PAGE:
There will be no spending limits on parallel campaigners under new election rules proposed by the Government, but those spending more than $12,000 will be required to register with the Electoral Commission.

In other proposed changes revealed by Justice Minister Simon Power today, parties will have to disclose the total amount of all donations they receive - a change from current laws which require them to disclose only individual donations of more than $10,000.

Mr Power released the changes the government proposes to have in place by the 2011 election today. Late last year the government repealed the controversial Electoral Finance Act, and reinstated the previous electoral laws as a holding pattern while it drew up new law. Only the new donations regime and higher penalties for electoral offences, such as fraud, were retained.

Under the changes, the traditional three month campaign period will also be reinstated after the Electoral Finance Act extended it to cover the entire year in an election year.

The new regime also allows for the spending cap on parties and candidates to increase by inflation each election. The current limits are $1 million for parties and $20,000 for each constituency a party contests. Candidates also have a $20,000 spending cap.

The new rules for 'third parties' were the most controversial of the Electoral Finance Act - and placed spending limits, donations disclosure rules and reporting requirements on people and groups mounting their own campaigns in an election year.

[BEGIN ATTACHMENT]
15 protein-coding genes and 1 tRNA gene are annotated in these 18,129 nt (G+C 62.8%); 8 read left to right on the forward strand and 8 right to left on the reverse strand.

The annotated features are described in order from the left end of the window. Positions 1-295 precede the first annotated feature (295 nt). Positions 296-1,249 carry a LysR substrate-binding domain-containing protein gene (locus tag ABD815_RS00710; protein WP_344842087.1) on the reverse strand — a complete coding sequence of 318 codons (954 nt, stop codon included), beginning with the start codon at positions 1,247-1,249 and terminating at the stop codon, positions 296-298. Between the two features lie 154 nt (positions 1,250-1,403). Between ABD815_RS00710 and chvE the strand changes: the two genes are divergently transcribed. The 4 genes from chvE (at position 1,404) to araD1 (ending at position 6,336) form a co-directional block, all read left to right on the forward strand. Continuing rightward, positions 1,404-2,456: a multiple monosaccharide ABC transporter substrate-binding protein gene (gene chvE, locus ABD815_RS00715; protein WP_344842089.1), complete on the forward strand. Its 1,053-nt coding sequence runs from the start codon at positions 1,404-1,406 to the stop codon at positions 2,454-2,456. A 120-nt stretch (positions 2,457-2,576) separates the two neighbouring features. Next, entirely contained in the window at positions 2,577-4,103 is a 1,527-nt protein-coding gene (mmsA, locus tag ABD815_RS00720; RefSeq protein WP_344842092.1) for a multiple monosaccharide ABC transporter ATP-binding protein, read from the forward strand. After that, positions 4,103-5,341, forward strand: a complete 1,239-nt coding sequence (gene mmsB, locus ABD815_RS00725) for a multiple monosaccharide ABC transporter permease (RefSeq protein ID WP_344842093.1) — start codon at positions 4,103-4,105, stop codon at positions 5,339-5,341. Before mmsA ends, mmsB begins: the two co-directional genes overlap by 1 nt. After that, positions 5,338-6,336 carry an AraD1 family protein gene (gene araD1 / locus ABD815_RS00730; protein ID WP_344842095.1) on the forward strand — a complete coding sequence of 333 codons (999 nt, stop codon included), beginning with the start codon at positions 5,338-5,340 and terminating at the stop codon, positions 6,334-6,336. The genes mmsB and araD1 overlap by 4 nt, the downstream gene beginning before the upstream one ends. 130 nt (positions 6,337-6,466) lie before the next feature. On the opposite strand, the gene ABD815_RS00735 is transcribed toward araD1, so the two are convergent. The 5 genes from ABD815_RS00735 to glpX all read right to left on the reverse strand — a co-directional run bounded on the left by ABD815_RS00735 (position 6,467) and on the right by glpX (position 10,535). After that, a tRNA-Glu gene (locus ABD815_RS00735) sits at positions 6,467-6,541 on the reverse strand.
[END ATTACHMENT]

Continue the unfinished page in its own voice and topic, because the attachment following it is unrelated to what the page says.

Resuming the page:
They were written in response to the expensive 2005 Exclusive Brethren campaign against rival parties to National using fake addresses.

Mr Power said requiring those spending more that $12,000 to register with the Electoral Commission would ensure there was transparency over their identity. It was the only area in which there was a clear consensus as there were strong differing opinions on spending limits.

Changes to the definition of election advertisement are also proposed to better align the Electoral Act definition and the definition used by Parliamentary Services. Parliamentary Services currently allows public money to be used for material issued by MPs for all but direct electioneering.

The Electoral Commission will also be required to give parties and candidates advice and an opinion on whether material they wish to use amounts to election advertising.

Its refusal to do so before the material was used was one of the main bones of contention for parties in the last election under the new, broader definition of election advertising.

The most vocal complainant was Progressives leader Jim Anderton whose advertisement on drug law changes was referred to police for a prima facie breach of the rules but later dismissed.

Mr Power said all parliamentary parties were consulted during the review of electoral laws and would be represented on a select committee set up to consider the legislation. He was hoping for as broad support as possible for the final legislation.